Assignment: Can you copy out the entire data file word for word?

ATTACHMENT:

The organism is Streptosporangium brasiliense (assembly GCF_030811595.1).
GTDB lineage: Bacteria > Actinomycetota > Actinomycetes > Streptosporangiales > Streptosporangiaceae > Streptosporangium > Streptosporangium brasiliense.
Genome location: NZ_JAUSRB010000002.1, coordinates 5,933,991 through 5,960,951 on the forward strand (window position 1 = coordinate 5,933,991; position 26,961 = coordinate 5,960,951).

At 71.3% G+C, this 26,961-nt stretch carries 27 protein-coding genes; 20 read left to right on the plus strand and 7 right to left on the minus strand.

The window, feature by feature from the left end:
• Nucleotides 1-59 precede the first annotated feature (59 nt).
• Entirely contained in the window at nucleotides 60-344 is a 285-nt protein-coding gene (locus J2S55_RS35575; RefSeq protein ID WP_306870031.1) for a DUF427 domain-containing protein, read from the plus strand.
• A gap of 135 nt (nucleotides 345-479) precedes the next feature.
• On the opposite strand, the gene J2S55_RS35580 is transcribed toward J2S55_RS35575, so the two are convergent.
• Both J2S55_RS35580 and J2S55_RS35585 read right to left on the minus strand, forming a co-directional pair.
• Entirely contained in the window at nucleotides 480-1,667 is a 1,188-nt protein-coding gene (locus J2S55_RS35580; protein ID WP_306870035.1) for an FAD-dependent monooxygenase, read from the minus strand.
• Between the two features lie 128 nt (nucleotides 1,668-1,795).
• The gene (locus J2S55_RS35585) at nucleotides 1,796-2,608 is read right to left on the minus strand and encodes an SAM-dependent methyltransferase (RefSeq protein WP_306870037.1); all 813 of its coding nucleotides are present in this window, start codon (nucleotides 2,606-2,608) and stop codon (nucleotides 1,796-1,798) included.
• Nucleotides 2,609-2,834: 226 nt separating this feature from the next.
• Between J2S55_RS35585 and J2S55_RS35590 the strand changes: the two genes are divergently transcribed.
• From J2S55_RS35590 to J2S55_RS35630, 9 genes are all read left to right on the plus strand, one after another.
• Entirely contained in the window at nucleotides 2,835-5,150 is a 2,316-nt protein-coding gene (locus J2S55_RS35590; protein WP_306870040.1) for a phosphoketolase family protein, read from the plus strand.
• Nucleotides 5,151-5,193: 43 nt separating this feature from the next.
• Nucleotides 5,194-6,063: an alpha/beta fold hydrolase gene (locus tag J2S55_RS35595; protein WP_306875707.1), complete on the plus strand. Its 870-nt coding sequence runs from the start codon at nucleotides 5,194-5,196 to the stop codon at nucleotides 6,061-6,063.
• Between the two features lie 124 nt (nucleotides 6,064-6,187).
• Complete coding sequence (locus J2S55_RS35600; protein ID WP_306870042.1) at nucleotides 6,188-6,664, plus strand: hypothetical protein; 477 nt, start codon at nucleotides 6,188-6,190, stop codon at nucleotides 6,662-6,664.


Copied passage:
The organism is Streptosporangium brasiliense (assembly GCF_030811595.1).
GTDB lineage: Bacteria > Actinomycetota > Actinomycetes > Streptosporangiales > Streptosporangiaceae > Streptosporangium > Streptosporangium brasiliense.
Genome location: NZ_JAUSRB010000002.1, coordinates 5,933,991 through 5,960,951 on the forward strand (window position 1 = coordinate 5,933,991; position 26,961 = coordinate 5,960,951).

At 71.3% G+C, this 26,961-nt stretch carries 27 protein-coding genes; 20 read left to right on the plus strand and 7 right to left on the minus strand.

The window, feature by feature from the left end:
• Nucleotides 1-59 precede the first annotated feature (59 nt).
• Entirely contained in the window at nucleotides 60-344 is a 285-nt protein-coding gene (locus J2S55_RS35575; RefSeq protein ID WP_306870031.1) for a DUF427 domain-containing protein, read from the plus strand.
• A gap of 135 nt (nucleotides 345-479) precedes the next feature.
• On the opposite strand, the gene J2S55_RS35580 is transcribed toward J2S55_RS35575, so the two are convergent.
• Both J2S55_RS35580 and J2S55_RS35585 read right to left on the minus strand, forming a co-directional pair.
• Entirely contained in the window at nucleotides 480-1,667 is a 1,188-nt protein-coding gene (locus J2S55_RS35580; protein ID WP_306870035.1) for an FAD-dependent monooxygenase, read from the minus strand.
• Between the two features lie 128 nt (nucleotides 1,668-1,795).
• The gene (locus J2S55_RS35585) at nucleotides 1,796-2,608 is read right to left on the minus strand and encodes an SAM-dependent methyltransferase (RefSeq protein WP_306870037.1); all 813 of its coding nucleotides are present in this window, start codon (nucleotides 2,606-2,608) and stop codon (nucleotides 1,796-1,798) included.
• Nucleotides 2,609-2,834: 226 nt separating this feature from the next.
• Between J2S55_RS35585 and J2S55_RS35590 the strand changes: the two genes are divergently transcribed.
• From J2S55_RS35590 to J2S55_RS35630, 9 genes are all read left to right on the plus strand, one after another.
• Entirely contained in the window at nucleotides 2,835-5,150 is a 2,316-nt protein-coding gene (locus J2S55_RS35590; protein WP_306870040.1) for a phosphoketolase family protein, read from the plus strand.
• Nucleotides 5,151-5,193: 43 nt separating this feature from the next.
• Nucleotides 5,194-6,063: an alpha/beta fold hydrolase gene (locus tag J2S55_RS35595; protein WP_306875707.1), complete on the plus strand. Its 870-nt coding sequence runs from the start codon at nucleotides 5,194-5,196 to the stop codon at nucleotides 6,061-6,063.
• Between the two features lie 124 nt (nucleotides 6,064-6,187).
• Complete coding sequence (locus J2S55_RS35600; protein ID WP_306870042.1) at nucleotides 6,188-6,664, plus strand: hypothetical protein; 477 nt, start codon at nucleotides 6,188-6,190, stop codon at nucleotides 6,662-6,664.